All things excellent are as difficult as they are rare.


06 June 2011

An excellent article for high school students

Megan McArdle, economic policy blogger extraordinaire, is a woman of vast and divers talents. Today she's put up an amazing essay that I think I'm going to start recommending to students, and that I heartily recommend to high school English teachers everywhere.

The essay, which you should go read for yourself, is about the relationships among authors, their works, and their audience. Specifically, her concern is with the audience's relationship with the work in light of their moral evaluation of the author.

The main point is a really sound one: we shouldn't throw out works of art merely because the authors are, in some way, unpalatable. This is a lesson that some progressives would love dearly to teach conservatives, whom they see as discarding a cornucopia of art on the basis of racism, homophobia, etc. But it's also a lesson that some progressives could learn themselves. The fact that Mel Gibson might be a racist isn't really a good reason not to enjoy Braveheart, which is a fine film (gross historical inaccuracies and the wobbly axe aside), and I've heard well-intentioned people say that they would not watch that movie anymore. I think there's a saying about cutting off one's nose...

But there are other important lessons buried in this excellent essay. I was particularly struck by her identification of what makes art, particularly literary art, persuasive:

But when art-as-politics airbrushes out the dead people at the steel works, it can be very convincing, which is why advocates like it; Uncle Tom's Cabin did more for the Abolitionist cause than a hundred thousand lectures. The problem is, it can convince of the bad as easily as the good--Gone With the Wind reached many more people than Uncle Tom's Cabin, in part because--despite its ugly racial politics--it's a much better book with richer characters and more believable action. There are also the heroic misfires, where the author rouses fierce passions about the wrong issue. * * * *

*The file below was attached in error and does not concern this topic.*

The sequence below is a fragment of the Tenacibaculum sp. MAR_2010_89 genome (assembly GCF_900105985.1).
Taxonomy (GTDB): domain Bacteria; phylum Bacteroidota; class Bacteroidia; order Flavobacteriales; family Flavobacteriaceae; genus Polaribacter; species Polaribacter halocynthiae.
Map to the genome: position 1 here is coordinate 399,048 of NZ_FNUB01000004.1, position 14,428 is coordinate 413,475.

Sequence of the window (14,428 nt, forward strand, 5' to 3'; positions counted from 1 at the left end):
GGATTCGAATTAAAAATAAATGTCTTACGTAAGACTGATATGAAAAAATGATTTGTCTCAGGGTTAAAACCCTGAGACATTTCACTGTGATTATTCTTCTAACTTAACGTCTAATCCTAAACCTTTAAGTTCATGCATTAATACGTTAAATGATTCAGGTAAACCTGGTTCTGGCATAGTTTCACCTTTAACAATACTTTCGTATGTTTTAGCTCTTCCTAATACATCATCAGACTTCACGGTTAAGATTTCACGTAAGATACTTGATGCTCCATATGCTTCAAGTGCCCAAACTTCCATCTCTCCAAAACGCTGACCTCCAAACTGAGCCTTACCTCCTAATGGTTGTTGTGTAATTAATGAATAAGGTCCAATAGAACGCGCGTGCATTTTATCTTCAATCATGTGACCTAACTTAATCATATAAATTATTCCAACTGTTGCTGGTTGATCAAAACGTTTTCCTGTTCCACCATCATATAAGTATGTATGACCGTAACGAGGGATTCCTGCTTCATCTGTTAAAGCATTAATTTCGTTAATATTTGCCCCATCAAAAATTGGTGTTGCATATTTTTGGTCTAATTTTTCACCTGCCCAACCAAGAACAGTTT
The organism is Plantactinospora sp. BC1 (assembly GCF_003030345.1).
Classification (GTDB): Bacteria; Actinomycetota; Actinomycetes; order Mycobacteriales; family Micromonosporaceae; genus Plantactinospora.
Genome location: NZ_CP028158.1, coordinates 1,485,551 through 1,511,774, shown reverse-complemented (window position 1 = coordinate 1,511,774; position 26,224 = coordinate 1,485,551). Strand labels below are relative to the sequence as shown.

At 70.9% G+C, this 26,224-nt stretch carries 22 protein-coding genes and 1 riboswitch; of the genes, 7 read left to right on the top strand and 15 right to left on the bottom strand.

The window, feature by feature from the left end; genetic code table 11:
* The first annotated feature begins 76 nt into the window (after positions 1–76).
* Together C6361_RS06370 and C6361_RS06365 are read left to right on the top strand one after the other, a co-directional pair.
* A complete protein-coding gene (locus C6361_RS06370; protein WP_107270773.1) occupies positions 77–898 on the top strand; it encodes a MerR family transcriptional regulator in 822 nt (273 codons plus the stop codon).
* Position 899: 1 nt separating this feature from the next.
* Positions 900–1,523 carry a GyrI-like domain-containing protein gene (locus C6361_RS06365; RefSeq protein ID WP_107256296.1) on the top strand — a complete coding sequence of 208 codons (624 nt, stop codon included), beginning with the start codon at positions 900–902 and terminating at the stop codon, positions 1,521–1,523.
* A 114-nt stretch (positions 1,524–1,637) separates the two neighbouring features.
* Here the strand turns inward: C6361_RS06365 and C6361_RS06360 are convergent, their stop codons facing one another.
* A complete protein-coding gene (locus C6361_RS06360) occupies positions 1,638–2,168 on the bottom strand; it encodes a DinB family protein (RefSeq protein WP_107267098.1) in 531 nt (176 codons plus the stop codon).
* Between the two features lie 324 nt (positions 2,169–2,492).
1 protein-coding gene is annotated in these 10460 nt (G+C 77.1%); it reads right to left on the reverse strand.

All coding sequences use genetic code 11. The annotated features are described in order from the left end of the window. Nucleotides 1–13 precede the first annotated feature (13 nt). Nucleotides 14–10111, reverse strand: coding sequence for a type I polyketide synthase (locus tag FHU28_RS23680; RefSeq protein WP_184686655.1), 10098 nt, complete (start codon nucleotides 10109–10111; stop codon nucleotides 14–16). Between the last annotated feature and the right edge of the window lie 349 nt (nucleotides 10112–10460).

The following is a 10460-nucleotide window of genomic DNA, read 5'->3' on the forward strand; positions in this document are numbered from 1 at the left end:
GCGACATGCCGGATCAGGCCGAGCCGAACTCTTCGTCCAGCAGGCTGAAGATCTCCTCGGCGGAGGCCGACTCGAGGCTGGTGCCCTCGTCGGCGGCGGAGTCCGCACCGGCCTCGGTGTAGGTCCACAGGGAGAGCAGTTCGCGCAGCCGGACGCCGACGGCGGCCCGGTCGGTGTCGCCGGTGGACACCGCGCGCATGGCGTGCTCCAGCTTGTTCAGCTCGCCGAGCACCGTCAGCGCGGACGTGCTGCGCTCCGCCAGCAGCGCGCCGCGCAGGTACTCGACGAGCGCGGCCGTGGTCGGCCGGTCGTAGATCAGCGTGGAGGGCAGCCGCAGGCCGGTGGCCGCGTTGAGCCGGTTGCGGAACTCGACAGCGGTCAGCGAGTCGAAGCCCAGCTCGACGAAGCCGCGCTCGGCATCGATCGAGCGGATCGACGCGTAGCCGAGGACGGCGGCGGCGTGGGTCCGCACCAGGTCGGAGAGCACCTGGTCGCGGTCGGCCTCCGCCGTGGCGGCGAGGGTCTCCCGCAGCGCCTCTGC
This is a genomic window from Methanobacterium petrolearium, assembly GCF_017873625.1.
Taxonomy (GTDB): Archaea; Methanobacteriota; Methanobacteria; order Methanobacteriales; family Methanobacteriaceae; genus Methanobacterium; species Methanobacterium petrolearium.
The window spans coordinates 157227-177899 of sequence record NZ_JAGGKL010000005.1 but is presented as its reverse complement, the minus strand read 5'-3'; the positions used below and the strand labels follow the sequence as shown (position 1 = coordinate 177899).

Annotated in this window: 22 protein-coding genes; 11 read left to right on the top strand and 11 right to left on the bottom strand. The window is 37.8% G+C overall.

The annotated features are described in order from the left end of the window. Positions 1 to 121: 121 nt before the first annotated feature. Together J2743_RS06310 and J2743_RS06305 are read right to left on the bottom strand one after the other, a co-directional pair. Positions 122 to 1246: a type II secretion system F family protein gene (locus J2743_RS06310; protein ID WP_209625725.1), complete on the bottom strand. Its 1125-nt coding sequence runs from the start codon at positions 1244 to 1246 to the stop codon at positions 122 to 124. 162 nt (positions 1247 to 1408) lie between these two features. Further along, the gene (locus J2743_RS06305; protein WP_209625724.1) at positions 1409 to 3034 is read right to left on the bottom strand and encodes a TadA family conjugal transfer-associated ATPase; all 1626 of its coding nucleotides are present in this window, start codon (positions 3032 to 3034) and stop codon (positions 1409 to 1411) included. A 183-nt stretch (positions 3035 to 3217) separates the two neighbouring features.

You see the point: what makes a political narrative convincing is not the correctness of its ideas, but power of the characters and the imagery.

Literature, if McArdle is right, when it is in its argumentative rather than merely entertaining mode, is more about non-deliberative manipulation than it is about arguing a point rationally. This doesn't make literature or poetry evil or even morally questionable -- we manipulate people to good ends, and with good effect, and using permissible methods all the time. It merely underlines her point: that something is aesthetically convincing doesn't mean it's true.

That distinction is probably the source of the deepest divide between literature and philosophy, a divide that I often lament. Philosophers as a class are often not interested in poetry, likely for this very reason. The other day I said something about Winnie the Pooh's being lumpy. One of my colleagues said, "That's ridiculous. He doesn't exist. He can't be lumpy." I'm only exaggerating slightly when I say that the typical philosopher's response to "The moon was a ghostly galleon" is "False."

Anyway, that's a lot of talk for what amounts to a simple "Go read this" link, so I'll stop now and just urge you to share this essay with your students.

1 comment:

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